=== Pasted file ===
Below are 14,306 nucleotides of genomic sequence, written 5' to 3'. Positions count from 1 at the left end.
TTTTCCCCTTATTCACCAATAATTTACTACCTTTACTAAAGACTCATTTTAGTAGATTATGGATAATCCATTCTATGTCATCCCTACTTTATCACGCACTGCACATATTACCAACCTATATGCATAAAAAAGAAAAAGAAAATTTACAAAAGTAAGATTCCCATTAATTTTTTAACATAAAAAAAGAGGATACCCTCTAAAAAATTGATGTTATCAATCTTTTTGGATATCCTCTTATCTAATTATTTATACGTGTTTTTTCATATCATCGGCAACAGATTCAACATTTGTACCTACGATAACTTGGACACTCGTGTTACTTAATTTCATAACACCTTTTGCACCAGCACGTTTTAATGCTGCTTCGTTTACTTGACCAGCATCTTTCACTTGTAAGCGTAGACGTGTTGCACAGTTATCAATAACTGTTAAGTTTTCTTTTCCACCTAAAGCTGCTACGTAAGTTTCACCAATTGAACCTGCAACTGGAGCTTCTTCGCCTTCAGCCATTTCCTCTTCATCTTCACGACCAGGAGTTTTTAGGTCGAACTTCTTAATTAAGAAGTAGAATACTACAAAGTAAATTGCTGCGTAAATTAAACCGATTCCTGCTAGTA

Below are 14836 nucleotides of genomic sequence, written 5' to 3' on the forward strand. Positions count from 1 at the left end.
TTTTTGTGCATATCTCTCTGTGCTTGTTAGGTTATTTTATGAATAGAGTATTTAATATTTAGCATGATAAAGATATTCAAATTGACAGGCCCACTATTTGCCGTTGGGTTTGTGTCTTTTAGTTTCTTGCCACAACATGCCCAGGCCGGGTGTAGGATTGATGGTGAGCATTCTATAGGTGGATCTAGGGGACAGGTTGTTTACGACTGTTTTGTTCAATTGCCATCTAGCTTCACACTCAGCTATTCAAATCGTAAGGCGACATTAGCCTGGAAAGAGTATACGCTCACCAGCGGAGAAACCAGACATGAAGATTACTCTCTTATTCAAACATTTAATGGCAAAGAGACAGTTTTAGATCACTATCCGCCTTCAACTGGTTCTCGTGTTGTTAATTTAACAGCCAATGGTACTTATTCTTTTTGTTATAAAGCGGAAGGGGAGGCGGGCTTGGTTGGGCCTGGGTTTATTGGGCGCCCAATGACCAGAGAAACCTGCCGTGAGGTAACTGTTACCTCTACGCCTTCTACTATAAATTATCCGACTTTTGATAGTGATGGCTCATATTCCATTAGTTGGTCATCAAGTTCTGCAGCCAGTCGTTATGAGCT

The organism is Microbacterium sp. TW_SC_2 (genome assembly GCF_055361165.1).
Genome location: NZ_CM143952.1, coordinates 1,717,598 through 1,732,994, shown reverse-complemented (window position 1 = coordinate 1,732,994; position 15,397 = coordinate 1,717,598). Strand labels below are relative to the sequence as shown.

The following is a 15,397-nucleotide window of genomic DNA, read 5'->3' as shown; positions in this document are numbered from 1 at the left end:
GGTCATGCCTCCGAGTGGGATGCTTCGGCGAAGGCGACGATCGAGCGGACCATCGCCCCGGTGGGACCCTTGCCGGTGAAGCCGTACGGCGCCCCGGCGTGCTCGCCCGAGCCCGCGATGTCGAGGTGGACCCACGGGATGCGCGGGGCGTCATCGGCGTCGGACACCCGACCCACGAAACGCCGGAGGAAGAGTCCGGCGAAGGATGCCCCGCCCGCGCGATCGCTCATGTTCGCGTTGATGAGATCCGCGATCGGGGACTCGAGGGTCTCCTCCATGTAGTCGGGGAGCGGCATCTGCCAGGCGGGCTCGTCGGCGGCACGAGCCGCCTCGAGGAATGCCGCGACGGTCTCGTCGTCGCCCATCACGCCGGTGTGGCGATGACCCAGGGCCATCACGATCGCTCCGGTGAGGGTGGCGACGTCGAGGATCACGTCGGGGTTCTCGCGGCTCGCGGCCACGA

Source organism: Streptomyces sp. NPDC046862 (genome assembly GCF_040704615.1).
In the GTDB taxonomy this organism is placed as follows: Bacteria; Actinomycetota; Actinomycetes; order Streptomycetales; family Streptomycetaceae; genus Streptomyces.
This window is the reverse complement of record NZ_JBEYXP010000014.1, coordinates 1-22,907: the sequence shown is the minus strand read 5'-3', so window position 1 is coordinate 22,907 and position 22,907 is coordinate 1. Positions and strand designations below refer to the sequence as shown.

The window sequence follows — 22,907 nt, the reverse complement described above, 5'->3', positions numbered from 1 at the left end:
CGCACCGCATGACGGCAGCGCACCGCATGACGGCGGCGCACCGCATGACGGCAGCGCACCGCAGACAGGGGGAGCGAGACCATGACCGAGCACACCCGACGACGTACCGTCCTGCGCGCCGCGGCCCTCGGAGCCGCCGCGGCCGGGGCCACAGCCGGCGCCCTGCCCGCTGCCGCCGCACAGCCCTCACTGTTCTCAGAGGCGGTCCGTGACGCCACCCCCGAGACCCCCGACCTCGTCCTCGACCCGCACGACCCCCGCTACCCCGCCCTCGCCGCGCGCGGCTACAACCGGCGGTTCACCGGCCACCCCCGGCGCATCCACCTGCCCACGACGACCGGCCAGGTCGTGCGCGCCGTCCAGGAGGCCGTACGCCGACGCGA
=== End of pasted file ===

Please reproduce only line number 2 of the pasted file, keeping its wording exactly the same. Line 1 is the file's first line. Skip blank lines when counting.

TTTTCCCCTTATTCACCAATAATTTACTACCTTTACTAAAGACTCATTTTAGTAGATTATGGATAATCCATTCTATGTCATCCCTACTTTATCACGCACTGCACATATTACCAACCTATATGCATAAAAAAGAAAAAGAAAATTTACAAAAGTAAGATTCCCATTAATTTTTTAACATAAAAAAAGAGGATACCCTCTAAAAAATTGATGTTATCAATCTTTTTGGATATCCTCTTATCTAATTATTTATACGTGTTTTTTCATATCATCGGCAACAGATTCAACATTTGTACCTACGATAACTTGGACACTCGTGTTACTTAATTTCATAACACCTTTTGCACCAGCACGTTTTAATGCTGCTTCGTTTACTTGACCAGCATCTTTCACTTGTAAGCGTAGACGTGTTGCACAGTTATCAATAACTGTTAAGTTTTCTTTTCCACCTAAAGCTGCTACGTAAGTTTCACCAATTGAACCTGCAACTGGAGCTTCTTCGCCTTCAGCCATTTCCTCTTCATCTTCACGACCAGGAGTTTTTAGGTCGAACTTCTTAATTAAGAAGTAGAATACTACAAAGTAAATTGCTGCGTAAATTAAACCGATTCCTGCTAGTA